Mr Enda Craig, a local Moville environmentalist,  who has been highlighting this issue for some time, said that when he was made aware of the test results he contacted the Environmental Health Officer in Buncrana and asked.

"why the water analysis did not contain any mention of tests for Trihalomethane's, (THMs) .  I was told that the tests had been taken at a different location.

The question immediately arises why?  Surely the THM test should have been carried out on the water sample taken in St Paul's park.  Or could it be the HSE wanted to test a water sample at a different location which would be known to contain a substantial percentage of THM compliant Redcastle water which come from Lough Fad.

Click image to enlarge

Why was there no mention of Fluoride in the results from water samples taken in St Paul's park?   If, as Irish Water states, that twenty five per cent of Redcastle water ( which contains Fluoride) is now mixed with the Ballymacarthur supplied water then how come no Fluoride was detected in St Paul's park.

Could it be that the Redcastle water does not get as far as St Paul's park in the first place and that the statement from Irish Water is a hoodwink,  to say the very least. Every way you look at this water testing escapade there is an overwhelming need for further detailed answers. It would never be possible that the HSE has been gambling with people's health in an attempt to cover the fact that the promised infrastructure from Irish Water is already way  behind schedule. Either way let's have some upfront straight answers."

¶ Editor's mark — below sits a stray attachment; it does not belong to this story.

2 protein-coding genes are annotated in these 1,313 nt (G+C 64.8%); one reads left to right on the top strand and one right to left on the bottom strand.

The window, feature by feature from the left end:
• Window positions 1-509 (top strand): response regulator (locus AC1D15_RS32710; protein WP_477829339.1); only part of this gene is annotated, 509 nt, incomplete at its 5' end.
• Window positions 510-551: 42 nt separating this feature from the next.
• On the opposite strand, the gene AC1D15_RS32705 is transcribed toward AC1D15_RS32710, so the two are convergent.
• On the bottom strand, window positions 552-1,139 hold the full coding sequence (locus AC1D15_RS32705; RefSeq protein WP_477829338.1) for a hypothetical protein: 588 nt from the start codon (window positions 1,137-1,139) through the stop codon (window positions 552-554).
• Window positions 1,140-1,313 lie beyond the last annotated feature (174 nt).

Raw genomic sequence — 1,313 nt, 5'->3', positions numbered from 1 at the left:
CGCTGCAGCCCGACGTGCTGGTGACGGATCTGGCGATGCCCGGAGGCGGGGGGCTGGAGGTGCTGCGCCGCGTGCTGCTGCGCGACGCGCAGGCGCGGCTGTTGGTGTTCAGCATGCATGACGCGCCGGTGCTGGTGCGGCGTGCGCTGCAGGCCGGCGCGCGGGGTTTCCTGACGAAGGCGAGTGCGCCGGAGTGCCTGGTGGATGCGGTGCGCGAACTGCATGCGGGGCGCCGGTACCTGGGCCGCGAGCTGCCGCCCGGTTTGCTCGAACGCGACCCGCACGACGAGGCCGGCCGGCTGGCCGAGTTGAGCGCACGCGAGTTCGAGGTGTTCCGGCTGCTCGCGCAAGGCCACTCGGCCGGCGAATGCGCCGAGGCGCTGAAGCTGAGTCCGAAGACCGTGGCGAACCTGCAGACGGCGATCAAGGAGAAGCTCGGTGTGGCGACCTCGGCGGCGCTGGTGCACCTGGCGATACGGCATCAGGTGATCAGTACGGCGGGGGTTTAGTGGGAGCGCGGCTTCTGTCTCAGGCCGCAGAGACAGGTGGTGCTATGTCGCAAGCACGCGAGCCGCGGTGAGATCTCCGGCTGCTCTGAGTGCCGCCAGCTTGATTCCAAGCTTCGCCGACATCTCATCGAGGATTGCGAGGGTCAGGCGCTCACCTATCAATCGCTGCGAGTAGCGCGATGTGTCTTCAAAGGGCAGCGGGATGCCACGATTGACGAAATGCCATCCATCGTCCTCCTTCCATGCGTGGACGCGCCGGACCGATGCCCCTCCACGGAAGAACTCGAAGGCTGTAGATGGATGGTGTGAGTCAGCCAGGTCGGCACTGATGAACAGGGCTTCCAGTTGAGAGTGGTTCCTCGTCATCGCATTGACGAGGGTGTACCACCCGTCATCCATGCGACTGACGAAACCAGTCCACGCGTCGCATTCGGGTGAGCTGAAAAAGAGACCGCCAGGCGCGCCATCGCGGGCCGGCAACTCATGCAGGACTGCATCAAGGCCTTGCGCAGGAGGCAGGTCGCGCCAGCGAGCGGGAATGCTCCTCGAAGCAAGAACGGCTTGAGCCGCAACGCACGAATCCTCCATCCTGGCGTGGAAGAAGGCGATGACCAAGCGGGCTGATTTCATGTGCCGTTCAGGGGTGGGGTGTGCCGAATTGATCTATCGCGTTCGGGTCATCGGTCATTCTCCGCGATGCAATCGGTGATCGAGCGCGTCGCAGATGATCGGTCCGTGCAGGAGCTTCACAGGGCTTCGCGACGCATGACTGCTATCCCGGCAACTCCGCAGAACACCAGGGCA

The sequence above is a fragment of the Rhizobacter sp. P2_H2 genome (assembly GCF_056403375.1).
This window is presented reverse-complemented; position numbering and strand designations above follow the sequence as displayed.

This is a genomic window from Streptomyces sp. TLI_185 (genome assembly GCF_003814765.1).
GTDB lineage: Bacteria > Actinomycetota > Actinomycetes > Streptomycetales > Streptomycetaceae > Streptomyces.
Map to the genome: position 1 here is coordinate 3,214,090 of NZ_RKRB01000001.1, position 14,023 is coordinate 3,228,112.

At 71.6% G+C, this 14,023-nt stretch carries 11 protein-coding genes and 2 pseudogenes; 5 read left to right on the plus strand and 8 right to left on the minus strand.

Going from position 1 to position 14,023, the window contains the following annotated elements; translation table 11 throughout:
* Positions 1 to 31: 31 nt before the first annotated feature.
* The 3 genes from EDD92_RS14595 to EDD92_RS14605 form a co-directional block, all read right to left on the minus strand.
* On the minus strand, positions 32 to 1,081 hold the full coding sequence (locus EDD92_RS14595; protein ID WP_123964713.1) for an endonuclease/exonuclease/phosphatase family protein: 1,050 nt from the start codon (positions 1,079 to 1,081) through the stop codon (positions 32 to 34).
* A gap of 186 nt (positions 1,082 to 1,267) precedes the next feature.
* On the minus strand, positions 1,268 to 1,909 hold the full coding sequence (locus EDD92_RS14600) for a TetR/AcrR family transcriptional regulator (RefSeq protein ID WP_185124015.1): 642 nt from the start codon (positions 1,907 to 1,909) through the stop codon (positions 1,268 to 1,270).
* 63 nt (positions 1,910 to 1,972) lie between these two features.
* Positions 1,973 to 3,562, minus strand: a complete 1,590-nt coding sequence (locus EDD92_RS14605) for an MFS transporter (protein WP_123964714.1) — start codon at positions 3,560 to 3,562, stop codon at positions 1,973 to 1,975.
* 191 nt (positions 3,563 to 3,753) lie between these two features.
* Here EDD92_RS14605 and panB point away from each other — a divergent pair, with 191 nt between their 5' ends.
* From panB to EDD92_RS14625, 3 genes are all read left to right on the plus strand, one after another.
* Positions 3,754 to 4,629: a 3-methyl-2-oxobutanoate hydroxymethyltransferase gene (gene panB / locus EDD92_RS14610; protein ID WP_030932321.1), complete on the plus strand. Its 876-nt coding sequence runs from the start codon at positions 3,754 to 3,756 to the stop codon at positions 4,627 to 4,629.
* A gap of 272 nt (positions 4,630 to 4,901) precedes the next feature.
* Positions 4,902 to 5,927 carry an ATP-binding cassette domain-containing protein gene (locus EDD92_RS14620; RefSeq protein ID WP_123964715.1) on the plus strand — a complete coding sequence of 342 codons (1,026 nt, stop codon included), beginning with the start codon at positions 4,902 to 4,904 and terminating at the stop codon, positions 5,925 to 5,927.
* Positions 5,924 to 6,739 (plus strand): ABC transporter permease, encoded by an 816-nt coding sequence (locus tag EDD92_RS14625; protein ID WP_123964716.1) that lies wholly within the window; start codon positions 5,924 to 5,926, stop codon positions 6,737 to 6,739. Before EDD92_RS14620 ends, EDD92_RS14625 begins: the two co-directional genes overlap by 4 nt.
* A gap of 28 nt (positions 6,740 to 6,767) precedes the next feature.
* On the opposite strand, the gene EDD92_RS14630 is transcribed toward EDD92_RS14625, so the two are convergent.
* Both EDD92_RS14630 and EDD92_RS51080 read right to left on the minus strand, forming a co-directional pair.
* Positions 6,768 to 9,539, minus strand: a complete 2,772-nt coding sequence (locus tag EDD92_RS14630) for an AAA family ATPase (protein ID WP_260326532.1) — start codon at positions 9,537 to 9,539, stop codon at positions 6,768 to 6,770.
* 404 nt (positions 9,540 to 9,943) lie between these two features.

Short history of T rihalomethane/Chlorine in Ireland water treatment

Between 2002 and 2009Ireland was condemned on a number of occasions by the European court of Justice for it’s high levels of E-coli and Cryptosporidium caused by faecal contamination.  Both conditions manifest as a serious form of gastro-intestinal illness in humans that can be fatal.

This European intervention resulted in Ireland introducing chlorine to disinfect the water supply, a cost cutting measure which treated the symptoms rather than the cause.  Ireland was advised against this measure by Europe but ignored the advise.

Chlorine is known to react with organic matter including bog water, faeces, dead animals and can produce trihalomethane (THMs), a known cause of cancer.  Long-term exposure is reported to carry increased risks of cancers, including bladder and colon cancer and can cause damage to the heart, lungs, liver, kidney and the central nervous system. While chlorine suppresses the e-coli bug, it has little effect on Cryptosporidium.  Now the European Commission has confirmed that it will be taking proceedings against Ireland to address the ongoing concerns of THMs in drinking water.